I just added the following two entries to the Alto in Treatises page and the Alto Trombone History Timeline. They are noteworthy for a few reasons: 1) Like Berlioz, they describe an alto trombone that is clearly pitched in the E-flat orbit (E-flat and F, respectively), not simply a B-flat tenor with a smaller mouthpiece. 2) They add to the overall tally of treatises and other written sources that clearly put the alto trombone in the E-flat orbit (see the tallies by country here). 3) Like Berlioz, they describe a scenario in France where the alto trombone is rare but not obsolete.
c. 1840—Paris, France: Hartman’s Méthode elémentaire de trombone includes the following information about the pitch and usage of the alto trombone: “There are three types of trombones, alto, tenor or bass, and contrabass. The alto trombone is in E-flat, a fourth above the tenor, tenor trombone is in B-flat, and contrabass trombone in E-flat, a fifth below the tenor trombone. The tenor trombone being nearly the only one in use, it will then be, without question, only about this [one] in this work.” The method book is dated by University of Cambridge’s library catalog as c. 1840, and by Trevor Herbert as “1845?” (Hartman, Methode; Herbert, The Trombone 327).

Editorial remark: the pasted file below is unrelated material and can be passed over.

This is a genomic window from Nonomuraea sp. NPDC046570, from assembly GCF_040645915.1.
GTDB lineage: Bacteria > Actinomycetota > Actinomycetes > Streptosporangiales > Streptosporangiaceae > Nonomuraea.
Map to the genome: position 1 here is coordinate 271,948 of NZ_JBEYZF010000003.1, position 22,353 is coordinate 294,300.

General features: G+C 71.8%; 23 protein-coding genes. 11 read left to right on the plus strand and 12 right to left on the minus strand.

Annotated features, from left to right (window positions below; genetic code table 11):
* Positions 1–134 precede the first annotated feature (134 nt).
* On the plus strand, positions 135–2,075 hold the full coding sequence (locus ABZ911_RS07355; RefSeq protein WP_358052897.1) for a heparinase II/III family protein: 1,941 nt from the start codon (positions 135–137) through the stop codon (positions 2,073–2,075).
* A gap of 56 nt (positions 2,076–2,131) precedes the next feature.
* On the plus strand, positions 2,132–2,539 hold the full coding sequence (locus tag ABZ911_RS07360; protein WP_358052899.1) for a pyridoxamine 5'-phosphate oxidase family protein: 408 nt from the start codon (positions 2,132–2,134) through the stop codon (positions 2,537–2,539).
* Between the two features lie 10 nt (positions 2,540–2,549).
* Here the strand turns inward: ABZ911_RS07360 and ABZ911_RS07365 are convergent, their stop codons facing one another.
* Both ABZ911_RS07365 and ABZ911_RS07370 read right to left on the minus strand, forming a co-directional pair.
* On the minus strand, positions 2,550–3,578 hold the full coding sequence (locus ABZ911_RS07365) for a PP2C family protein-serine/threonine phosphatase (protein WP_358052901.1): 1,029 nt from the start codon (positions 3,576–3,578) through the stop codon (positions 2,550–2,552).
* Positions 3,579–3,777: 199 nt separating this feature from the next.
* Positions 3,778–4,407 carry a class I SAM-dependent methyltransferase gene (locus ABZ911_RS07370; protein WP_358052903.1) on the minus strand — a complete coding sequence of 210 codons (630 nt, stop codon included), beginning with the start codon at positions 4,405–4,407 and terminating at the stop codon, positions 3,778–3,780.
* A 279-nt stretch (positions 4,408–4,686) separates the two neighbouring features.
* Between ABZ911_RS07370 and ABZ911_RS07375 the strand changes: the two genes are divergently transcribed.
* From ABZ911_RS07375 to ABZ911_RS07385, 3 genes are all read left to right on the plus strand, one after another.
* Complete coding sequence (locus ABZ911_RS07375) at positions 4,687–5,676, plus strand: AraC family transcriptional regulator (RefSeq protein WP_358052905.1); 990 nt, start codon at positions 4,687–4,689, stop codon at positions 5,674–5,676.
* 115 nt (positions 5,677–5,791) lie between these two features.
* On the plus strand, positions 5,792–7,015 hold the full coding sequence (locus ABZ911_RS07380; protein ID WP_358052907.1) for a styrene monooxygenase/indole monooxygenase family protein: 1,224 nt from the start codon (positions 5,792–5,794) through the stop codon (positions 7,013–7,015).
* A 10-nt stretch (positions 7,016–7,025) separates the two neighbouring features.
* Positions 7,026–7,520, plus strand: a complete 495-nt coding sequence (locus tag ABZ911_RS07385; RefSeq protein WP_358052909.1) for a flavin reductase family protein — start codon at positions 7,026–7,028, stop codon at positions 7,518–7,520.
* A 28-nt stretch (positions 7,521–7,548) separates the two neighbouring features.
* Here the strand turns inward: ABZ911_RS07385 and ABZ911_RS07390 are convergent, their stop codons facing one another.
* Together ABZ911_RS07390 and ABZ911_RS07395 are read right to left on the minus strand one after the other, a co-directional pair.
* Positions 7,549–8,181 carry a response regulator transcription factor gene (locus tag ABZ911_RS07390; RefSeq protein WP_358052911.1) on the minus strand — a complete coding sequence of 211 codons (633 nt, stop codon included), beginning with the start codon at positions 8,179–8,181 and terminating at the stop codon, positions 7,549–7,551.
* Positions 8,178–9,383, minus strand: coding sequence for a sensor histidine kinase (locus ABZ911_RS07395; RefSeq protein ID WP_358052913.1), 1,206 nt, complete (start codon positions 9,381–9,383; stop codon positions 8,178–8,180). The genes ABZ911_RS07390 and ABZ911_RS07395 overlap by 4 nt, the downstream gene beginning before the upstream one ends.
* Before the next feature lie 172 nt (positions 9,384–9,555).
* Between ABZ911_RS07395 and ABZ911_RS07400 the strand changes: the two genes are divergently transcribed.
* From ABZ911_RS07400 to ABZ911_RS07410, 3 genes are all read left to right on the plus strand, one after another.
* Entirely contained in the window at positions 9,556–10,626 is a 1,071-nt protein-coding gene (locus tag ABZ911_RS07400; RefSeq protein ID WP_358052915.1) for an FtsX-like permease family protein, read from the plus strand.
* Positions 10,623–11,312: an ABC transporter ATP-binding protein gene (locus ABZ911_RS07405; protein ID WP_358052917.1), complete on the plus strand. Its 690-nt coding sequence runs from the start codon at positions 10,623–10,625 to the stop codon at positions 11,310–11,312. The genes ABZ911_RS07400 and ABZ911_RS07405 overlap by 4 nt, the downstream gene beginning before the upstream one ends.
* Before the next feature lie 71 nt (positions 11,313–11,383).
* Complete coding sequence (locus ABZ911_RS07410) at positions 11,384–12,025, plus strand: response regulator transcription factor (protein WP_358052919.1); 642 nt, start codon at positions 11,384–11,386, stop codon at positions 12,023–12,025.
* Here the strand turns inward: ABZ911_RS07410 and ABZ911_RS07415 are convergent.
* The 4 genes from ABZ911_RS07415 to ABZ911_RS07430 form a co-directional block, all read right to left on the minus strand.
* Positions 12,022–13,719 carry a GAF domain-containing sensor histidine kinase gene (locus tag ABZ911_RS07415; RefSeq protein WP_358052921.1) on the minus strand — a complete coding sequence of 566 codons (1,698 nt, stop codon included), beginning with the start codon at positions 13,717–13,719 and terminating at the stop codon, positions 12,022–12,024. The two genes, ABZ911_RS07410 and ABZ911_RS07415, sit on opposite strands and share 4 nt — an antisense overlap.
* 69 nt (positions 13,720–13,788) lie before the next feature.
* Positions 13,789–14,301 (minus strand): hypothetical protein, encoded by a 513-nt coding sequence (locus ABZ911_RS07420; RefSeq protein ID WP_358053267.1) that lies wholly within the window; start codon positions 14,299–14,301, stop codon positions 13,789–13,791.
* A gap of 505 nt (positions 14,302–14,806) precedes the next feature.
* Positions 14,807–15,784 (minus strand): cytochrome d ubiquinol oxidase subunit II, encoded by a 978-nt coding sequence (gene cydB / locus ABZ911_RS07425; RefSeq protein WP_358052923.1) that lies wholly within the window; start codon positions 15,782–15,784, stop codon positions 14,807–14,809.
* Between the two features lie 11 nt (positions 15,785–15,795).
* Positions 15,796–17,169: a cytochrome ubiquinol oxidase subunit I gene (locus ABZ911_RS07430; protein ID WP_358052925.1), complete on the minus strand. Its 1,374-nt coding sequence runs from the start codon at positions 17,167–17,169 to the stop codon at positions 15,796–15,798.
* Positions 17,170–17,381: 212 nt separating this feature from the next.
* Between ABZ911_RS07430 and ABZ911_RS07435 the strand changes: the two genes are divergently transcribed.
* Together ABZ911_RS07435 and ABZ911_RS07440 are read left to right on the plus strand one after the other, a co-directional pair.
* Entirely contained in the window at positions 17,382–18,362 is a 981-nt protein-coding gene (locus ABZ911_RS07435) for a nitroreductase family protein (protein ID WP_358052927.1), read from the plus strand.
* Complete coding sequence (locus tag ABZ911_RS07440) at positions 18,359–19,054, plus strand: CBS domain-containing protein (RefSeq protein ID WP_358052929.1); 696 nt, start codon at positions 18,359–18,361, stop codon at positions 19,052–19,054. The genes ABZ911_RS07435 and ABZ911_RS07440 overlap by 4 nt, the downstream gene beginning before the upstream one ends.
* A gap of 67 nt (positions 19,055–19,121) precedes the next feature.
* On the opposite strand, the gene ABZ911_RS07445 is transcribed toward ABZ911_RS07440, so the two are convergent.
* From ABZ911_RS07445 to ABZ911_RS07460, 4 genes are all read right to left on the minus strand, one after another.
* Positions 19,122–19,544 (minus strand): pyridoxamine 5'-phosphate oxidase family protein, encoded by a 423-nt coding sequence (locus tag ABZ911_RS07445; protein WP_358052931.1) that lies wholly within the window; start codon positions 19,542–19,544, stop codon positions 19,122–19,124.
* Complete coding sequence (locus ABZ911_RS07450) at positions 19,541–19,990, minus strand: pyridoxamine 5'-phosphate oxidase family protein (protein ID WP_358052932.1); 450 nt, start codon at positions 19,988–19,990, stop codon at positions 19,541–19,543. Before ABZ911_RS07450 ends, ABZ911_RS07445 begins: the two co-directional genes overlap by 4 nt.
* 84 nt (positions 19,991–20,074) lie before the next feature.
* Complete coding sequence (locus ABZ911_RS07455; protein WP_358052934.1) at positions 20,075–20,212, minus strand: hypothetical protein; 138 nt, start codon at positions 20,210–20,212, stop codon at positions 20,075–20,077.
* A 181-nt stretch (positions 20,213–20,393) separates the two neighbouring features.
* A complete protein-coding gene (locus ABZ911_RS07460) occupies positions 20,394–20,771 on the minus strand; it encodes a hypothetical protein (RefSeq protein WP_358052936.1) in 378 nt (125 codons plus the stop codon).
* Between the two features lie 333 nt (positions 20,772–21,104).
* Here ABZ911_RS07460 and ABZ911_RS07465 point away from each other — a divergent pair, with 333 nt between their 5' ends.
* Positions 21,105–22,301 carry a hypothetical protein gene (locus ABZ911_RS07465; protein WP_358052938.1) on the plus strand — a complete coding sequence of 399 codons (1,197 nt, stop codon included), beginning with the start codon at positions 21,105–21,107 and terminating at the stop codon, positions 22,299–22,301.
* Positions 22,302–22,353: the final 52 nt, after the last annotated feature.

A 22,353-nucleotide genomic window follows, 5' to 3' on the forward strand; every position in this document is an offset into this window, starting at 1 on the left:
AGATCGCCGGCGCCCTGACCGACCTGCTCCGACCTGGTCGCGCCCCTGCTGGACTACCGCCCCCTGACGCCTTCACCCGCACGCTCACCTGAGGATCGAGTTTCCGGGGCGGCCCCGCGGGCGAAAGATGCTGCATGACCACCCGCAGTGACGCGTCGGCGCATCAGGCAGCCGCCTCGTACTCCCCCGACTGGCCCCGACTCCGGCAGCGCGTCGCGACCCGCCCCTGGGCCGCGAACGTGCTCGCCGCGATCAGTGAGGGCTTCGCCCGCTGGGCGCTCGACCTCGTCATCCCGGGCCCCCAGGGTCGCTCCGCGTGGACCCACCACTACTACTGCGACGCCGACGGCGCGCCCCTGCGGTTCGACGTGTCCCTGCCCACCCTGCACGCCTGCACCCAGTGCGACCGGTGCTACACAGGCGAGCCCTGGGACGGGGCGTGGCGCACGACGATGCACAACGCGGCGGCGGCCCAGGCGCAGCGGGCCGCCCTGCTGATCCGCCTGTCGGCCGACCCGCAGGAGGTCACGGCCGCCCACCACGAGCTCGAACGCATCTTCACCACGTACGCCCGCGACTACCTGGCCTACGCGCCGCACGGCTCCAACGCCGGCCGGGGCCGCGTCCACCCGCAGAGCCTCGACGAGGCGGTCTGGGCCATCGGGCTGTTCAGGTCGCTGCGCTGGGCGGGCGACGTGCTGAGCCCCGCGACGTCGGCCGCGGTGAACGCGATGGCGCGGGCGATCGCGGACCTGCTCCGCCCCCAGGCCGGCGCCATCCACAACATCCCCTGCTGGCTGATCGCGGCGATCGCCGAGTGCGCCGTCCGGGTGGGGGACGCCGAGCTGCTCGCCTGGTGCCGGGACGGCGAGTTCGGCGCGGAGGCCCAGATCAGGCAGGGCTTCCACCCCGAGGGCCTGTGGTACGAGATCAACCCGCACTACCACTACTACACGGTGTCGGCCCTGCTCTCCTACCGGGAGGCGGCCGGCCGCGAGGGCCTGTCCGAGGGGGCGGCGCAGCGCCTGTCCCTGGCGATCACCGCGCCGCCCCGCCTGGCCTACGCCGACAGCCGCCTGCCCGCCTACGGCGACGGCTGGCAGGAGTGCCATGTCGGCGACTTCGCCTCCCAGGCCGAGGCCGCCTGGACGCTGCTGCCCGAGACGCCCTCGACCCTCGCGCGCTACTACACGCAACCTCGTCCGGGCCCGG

1844—Paris, France: Composer-musicologist Adrien de La Fage’s entry on trombone in the Encyclopédie des gens du monde offers the following information about the key and usage of alto trombone: “Those dimensions are those of the most used trombone, which is to say the tenor trombone—which in practice is used as a bass trombone; that which is used in orchestras where there is only one trombone…But in the large [or great] orchestras, where three trombones are used, other than the preceding that effectively plays the tenor part, there is the alto trombone, in F, which is a fifth above, and the bass trombone at the inferior octave from the alto trombone; although the bass part is most often played on a tenor trombone” (special thanks to Maximilien Brisson for the translation) (vol. 22, part 1, 292).